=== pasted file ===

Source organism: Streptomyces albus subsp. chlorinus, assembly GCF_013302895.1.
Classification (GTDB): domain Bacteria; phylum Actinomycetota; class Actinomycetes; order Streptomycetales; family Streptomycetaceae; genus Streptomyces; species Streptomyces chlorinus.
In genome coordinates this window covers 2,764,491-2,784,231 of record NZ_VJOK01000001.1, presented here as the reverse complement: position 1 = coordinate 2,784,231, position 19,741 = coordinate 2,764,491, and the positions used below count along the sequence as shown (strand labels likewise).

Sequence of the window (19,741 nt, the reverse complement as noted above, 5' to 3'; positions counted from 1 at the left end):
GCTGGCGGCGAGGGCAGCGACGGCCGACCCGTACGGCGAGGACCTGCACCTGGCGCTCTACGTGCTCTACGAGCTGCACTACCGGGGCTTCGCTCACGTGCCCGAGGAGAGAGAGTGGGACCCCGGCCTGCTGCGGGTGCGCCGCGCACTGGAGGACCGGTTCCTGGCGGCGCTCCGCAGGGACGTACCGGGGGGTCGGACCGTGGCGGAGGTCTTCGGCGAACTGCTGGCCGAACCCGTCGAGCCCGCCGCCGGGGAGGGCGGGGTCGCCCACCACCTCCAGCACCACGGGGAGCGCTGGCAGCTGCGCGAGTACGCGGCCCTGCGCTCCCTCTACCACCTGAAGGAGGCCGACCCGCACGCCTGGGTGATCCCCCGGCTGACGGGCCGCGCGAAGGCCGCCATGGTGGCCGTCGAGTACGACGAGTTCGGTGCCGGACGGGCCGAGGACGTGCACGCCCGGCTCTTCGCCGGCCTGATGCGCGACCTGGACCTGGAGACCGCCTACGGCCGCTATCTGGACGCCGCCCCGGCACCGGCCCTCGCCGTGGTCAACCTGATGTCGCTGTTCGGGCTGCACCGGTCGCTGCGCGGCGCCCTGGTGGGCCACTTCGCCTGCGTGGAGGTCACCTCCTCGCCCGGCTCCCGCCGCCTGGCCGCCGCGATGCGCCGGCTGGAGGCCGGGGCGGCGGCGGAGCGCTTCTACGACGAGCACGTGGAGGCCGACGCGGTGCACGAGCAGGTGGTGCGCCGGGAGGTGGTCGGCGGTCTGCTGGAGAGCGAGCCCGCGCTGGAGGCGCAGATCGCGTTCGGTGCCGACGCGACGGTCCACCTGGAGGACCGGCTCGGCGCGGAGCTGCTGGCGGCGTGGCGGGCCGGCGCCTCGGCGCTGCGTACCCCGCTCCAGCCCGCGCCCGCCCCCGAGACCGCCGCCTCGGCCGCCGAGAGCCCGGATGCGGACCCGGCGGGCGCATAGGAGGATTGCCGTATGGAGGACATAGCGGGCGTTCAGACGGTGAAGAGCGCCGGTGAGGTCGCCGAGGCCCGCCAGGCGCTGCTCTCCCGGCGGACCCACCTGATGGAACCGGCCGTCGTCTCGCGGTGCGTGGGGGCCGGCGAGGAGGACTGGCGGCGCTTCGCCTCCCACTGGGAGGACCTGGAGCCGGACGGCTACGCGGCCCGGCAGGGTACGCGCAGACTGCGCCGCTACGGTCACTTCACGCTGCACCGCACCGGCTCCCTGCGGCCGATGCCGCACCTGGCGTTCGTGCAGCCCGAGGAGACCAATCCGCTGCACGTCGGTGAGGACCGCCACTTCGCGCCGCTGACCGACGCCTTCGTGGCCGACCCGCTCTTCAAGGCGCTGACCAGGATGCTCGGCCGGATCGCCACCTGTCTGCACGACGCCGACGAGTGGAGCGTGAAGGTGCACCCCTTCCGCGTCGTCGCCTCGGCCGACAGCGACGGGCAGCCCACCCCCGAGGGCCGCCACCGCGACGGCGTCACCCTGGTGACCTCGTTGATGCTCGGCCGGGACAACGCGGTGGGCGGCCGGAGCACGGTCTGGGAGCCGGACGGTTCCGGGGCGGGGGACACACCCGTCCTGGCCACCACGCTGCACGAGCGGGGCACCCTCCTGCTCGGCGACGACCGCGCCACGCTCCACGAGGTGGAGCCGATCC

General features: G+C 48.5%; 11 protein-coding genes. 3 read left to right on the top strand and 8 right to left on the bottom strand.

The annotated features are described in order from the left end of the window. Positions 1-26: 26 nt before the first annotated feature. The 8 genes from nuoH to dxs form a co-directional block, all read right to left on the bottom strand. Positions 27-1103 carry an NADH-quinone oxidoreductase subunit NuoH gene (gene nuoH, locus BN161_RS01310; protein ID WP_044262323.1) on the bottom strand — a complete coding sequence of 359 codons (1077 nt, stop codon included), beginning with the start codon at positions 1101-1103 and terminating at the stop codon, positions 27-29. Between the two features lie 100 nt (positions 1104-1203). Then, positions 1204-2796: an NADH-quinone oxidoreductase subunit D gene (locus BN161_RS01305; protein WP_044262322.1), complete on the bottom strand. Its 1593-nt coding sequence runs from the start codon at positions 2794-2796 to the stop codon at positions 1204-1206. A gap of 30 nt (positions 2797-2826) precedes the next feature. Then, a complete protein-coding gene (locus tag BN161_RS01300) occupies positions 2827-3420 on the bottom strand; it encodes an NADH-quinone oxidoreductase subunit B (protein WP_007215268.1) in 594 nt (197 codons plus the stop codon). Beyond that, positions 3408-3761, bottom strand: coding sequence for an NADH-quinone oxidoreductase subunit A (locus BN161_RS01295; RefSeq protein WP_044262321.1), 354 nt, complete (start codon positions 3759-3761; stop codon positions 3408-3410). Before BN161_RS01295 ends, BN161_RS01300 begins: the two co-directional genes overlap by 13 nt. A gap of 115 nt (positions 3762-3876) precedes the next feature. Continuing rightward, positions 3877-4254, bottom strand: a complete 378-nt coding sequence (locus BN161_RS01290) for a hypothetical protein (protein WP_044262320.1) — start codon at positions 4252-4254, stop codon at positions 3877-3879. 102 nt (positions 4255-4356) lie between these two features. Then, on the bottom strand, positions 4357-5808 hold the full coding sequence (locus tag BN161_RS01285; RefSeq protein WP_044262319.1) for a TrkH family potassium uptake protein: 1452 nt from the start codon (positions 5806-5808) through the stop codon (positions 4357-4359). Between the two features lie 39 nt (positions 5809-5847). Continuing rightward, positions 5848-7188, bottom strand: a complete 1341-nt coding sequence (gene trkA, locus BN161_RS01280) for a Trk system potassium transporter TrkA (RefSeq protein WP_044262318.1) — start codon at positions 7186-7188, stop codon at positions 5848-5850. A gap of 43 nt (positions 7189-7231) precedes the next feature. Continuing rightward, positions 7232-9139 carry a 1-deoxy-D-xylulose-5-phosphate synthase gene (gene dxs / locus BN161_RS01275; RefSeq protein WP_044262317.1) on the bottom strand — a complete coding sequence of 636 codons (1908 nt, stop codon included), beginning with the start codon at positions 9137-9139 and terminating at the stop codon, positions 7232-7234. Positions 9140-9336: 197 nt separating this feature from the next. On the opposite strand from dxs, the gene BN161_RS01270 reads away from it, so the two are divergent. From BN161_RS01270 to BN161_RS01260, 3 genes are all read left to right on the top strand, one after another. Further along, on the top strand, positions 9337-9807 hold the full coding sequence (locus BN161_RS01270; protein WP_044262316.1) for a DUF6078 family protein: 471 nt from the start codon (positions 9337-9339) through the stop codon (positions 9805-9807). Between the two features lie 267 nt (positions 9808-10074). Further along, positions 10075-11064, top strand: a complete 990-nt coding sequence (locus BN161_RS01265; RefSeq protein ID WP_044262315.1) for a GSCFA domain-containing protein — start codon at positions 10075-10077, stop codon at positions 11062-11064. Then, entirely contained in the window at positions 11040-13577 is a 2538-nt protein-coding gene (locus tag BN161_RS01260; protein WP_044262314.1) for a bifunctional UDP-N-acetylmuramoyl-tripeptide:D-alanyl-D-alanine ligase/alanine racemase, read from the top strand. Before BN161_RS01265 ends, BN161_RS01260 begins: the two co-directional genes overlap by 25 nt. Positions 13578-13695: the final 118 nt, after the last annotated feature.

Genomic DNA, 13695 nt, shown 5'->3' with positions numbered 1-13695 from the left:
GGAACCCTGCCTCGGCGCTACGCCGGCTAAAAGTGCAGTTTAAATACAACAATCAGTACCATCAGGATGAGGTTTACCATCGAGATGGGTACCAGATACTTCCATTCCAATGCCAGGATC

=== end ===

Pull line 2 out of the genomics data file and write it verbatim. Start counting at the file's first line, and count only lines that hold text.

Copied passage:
Classification (GTDB): domain Bacteria; phylum Actinomycetota; class Actinomycetes; order Streptomycetales; family Streptomycetaceae; genus Streptomyces; species Streptomyces chlorinus.